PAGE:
Donor money is turning Afghanistan into an incongruous concrete jungle... Is there a space for local skills and building methods?

Zeenab's (name changed) husband was killed by Russian soldiers three decades ago and her son died in a Taliban car bomb attack few years ago. The widowed Zeenab now lives in Kabul. Her house is crumbling and she has to rebuild it before it becomes dust. Her condition — tragic, deprived and almost homeless — would move many as it should and fetch an instant concrete house from aid agencies. But she did not want a box for a building and displace herself from her community. The mainstream aid-industry is so target fetish, it has hardly any space for renewing old houses or nurturing community links. If Zeenab has any hope, it is in the emerging alternative practice advocated and embraced by people such as Anne Feenstra, a Dutch architect working in Kabul.

Feenstra came to Afghanistan in 2003, after a stint in London and Amsterdam, to be part of the rebuilding process. The donor economy and the construction boom, recently estimated by Afghanistan Builders Association to be about $3,700 million, provided a huge opportunity. But the furious construction also had its flip side; it was overlooking local skills and causing long-term impoverishment.

Mindless construction

“Money is ushered in, concrete buildings are quickly built and the donors leave the country even before the people on whose name it is built inhabit them. Many of the newly built projects are not suitable for the extreme Afghan weather conditions, which swing from 40 degrees to -20 degrees, and they do not take into account how people would use them,” Feenstra laments.

For the last seven years, he is trying to find meaningful ways to build. When I met him in Chennai, he was full of stories about how his projects in Afghanistan are connected with the struggles and success of people who build and own them.

“Reconstruction is not about delivering a house or a product. It is about knowing people for whom it is built and helping them make it their own. It provides an opportunity to improve and use the local skills. Without all these rebuilding would have no meaning nor can it be sustained,” Feenstra is convinced.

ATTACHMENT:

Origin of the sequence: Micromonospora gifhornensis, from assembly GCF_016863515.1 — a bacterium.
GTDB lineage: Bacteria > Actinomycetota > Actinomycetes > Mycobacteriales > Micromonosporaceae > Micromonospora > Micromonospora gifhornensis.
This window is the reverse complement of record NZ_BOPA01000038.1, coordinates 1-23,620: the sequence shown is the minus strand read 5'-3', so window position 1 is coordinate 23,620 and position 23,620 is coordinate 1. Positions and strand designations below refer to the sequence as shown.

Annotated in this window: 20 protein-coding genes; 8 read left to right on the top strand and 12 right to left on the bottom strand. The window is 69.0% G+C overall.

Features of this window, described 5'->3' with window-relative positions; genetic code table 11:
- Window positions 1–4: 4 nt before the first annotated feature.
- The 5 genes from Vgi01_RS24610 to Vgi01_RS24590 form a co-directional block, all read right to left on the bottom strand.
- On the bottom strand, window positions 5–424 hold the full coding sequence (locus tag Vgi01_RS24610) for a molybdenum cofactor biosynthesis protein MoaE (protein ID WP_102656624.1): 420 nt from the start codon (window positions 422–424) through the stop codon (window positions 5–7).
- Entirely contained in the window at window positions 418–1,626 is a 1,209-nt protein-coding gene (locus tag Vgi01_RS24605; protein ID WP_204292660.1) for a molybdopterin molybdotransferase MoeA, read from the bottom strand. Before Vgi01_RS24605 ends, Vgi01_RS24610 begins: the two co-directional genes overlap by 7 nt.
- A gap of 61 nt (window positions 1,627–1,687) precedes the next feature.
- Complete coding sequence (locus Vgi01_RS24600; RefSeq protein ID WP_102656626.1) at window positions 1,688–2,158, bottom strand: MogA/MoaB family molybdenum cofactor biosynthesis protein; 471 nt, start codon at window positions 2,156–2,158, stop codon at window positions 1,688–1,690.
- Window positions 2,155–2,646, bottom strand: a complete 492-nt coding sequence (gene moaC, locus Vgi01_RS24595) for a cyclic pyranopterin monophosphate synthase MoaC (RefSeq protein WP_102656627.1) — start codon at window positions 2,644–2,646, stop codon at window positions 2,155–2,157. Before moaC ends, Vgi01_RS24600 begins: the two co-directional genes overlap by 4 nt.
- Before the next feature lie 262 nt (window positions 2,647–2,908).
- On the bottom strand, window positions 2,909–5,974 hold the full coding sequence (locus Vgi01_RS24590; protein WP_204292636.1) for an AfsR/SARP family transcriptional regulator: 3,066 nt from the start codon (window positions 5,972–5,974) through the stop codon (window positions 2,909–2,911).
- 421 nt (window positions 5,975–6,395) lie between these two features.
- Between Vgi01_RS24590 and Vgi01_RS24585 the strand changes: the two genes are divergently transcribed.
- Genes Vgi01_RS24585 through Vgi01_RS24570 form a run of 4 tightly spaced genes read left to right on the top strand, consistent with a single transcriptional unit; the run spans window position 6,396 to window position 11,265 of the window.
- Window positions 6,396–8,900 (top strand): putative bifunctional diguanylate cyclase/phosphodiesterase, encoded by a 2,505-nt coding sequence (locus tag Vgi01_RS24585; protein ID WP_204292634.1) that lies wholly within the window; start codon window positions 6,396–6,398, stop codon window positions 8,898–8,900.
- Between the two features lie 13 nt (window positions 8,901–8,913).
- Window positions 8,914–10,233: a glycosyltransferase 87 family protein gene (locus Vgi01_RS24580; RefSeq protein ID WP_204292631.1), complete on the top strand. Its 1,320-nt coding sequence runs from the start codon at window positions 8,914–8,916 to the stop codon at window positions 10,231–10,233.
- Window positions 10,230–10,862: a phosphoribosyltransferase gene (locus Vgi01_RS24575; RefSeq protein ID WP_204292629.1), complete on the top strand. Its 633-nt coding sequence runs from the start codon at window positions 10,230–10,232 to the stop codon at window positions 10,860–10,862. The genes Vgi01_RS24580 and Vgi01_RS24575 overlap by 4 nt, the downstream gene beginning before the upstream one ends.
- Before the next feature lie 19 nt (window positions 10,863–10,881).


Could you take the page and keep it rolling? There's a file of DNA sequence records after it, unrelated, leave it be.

Donor money and target-oriented reconstruction alone cannot be blamed for all ills. Local elites too are equally complicit. The creation of Little Pakistan, an exclusive wealthy residential area outside Kabul speaks of this. “Fertile agricultural land, historical gardens and traditional mud houses were bulldozed and the land was grabbed. This place is now home to about 138 swanky mansions with incongruous classical Greek and Roman columns slapped on their face. Their silly balconies and porches would never be used in this harsh climate. What is worse is that construction teams, comprising Afghans settled in Pakistan, are imported because they can build cheaply than local teams, which ask for reasonably high wages. The imported workers normally arrive after winter, work for about nine months, earn their money and go back to their families in Pakistan,” says Feenstra.

Local expertise

AFIR Architects, Anne Feenstra's firm, works across Afghanistan — Bamyan, Kholm, Kabul — on maternity waiting rooms, community centres and bazaars amongst other types of buildings. In all these projects care is taken to use local expertise on materials; involve communities concerned in the decision making and those who want to learn construction techniques are taken on board. At times, the client's brief are exceeded in order to make the projects meaningful to the users.

“When we were asked to design and construct visitor centres at national parks at Band-i-Amir, West of Bamyan and at Qala-i-Panja in North-East Badakshan, we were clear that it would also double as a comfortable community centre. Providing comfort for the visitors for the National park and the local people is critical. Resources are scarce and it must be equitably shared,” Feenstra insists.

Ghulam Rasool's story, recorded in a new book titled Another Afghan Story, speaks for the rich dividends this approach is paying. Rasool is the chief foreman at the construction site of Bagh-e-Jehan Nama palace, Kholm, a project funded by the Centre of International Heritage Activities, Netherlands. Decades ago, as a Mujahideen soldier he fought the Russians and lost his toe in a land mine blast. Rasool had no job after the Russians left. He did want not join the Taliban. By working in small construction sites, he managed to learn the skill of making special compacted-mud construction technique known as Phaksa. This was not of much help since his skills had no place in the concrete rush.

Fortunately, the palace conservation team found him and provided a space for his mud plastering skills. Rasool never thought he would come back to rebuild the palace which he threw bombs and fired rockets at. He now supervises work in the palace and teaches Phaksa technique to apprentices.

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Sunday MagazineJune 28, 2012